Solve produces inconsistent results when a dummy variable is involved

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afleckenstein

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Apr 4, 2012, 9:31:25 PM4/4/12
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When working on the documentation for solve, the doctests mysteriously
failed after adding to the examples section. The parts that I added
weren't complained about, so I decided to do some manual testing.

If you solve an equation and the answer has a dummy variable, it
produces the correct result. However, if you try to solve the same
equation, the answer is different, but is still mathematically
correct. The coefficient of the dummy variable went up some integer
amount. If you tried to solve the equation again, the coefficient went
up again (by the same amount.) This was really a pain when trying to
do doctests and I couldn't figure out why they failed when I hadn't
touched the parts that failed.

I've already opened a trac ticket, #12809, which has more detailed
information.

rjf

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Apr 6, 2012, 6:27:28 PM4/6/12
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I think this was posted twice, and the version I answered (and my
answer)
were deleted..

Anyway, this report does not reveal a bug in Maxima's solve. The
poster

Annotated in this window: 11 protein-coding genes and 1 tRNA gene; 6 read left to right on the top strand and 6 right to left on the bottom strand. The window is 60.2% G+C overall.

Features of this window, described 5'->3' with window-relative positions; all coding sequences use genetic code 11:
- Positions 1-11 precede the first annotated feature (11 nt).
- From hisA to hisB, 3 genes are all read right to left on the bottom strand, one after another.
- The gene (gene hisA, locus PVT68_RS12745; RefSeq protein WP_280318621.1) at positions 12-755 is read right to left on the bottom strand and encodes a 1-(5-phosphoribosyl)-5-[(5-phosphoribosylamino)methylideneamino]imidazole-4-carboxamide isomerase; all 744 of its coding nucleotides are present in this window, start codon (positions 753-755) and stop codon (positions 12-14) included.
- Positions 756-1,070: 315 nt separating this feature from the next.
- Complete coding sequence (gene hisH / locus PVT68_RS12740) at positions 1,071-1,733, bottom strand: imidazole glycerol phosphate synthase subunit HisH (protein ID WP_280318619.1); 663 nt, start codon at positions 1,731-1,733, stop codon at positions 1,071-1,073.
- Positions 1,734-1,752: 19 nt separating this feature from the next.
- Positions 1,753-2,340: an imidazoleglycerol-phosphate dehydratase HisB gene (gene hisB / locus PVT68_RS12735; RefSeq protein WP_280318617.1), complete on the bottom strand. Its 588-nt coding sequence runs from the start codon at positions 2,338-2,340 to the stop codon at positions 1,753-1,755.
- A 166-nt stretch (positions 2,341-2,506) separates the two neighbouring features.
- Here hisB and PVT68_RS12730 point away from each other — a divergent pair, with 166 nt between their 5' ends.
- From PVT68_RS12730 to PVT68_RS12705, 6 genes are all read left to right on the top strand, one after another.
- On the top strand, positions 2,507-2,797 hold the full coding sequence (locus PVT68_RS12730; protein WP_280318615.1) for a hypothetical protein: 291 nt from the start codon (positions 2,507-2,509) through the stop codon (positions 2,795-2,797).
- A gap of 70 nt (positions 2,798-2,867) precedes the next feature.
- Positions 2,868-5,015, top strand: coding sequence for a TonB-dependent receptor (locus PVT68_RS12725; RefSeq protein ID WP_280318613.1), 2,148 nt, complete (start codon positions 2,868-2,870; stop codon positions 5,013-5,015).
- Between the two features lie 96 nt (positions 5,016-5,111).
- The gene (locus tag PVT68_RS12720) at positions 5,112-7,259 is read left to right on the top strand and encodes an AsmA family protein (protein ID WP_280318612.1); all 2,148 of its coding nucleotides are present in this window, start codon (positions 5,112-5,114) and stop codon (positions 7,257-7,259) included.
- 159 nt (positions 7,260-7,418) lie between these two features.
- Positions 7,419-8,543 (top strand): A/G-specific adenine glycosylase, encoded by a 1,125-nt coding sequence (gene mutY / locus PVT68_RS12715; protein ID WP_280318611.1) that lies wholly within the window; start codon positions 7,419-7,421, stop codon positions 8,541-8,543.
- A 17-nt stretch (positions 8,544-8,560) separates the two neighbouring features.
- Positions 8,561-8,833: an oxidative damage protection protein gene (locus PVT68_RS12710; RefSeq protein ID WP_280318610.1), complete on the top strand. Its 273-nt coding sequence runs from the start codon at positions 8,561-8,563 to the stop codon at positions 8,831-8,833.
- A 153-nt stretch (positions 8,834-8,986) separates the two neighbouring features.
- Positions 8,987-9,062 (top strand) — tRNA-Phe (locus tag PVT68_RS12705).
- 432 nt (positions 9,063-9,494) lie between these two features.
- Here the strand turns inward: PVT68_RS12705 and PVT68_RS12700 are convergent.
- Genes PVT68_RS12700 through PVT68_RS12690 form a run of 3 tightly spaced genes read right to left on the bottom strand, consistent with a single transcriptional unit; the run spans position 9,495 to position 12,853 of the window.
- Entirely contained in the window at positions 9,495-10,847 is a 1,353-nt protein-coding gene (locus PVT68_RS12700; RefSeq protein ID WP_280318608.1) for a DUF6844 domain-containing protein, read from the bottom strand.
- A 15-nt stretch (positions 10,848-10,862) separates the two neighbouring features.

agrees the answer is mathematically correct.

It is a bug in doctest. Further, I suspect it is a substantial design
flaw in the doctest concept, not amenable to a simple patch.

RJF

William Stein

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Apr 6, 2012, 6:55:04 PM4/6/12
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On Fri, Apr 6, 2012 at 3:27 PM, rjf <fat...@gmail.com> wrote:
> I think this was posted twice, and the version I answered (and my
> answer)
> were deleted..
>
> Anyway, this report does not reveal a bug in Maxima's solve. The
> poster
> agrees the answer is mathematically correct.

It's definitely not a bug in solve.

> It is a bug in doctest.

No it's not.

>  Further, I suspect it is a substantial design
> flaw in the doctest concept, not amenable to a simple patch.

No it is isn't. See the ticket for an explanation:
http://trac.sagemath.org/sage_trac/ticket/12809

It does suggest we may want to consider reseting Maxima's counter for
dummy variables before calling solve. RJF, how does one do that in
Maxima?

Nils Bruin

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Apr 6, 2012, 9:58:23 PM4/6/12
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On Apr 6, 3:55 pm, William Stein <wst...@gmail.com> wrote:

> It does suggest we may want to consider reseting Maxima's counter for
> dummy variables before calling solve.  RJF, how does one do that in
> Maxima?

I'm fairly sure that would lead to bugs. If a user constructs new
equations from the results of an earlier solve, then Maxima should
ensure that newly generated variables do not intersect with the
variables already occurring. Maxima currently does this by assuming
that users won't use variables of the form z1,z2,... by themselves and
by ensuring that it generates a monotone series. If you violate the
first assumption you can already get nonsensical responses:

sage: var('z1')
sage: solve( sin(z1)==cos(z1), z1, to_poly_solve=True)
[z1 == 1/4*pi + pi*z1]

This is actually a flaw in the maxima-to-sage translation:

(%i1) load(to_poly_solver);
(%o1) ...
(%i2) display2d: false;
(%o2) false
(%i3) to_poly_solve([sin(z1)=cos(z1)],[z1]);
(%o3) %union([z1 = (4*%pi*%z1+%pi)/4])

[Note %z1; not z1]

And maxima seems smart about avoiding collisions anyway:

(%i1) load(to_poly_solver);
(%o1) ...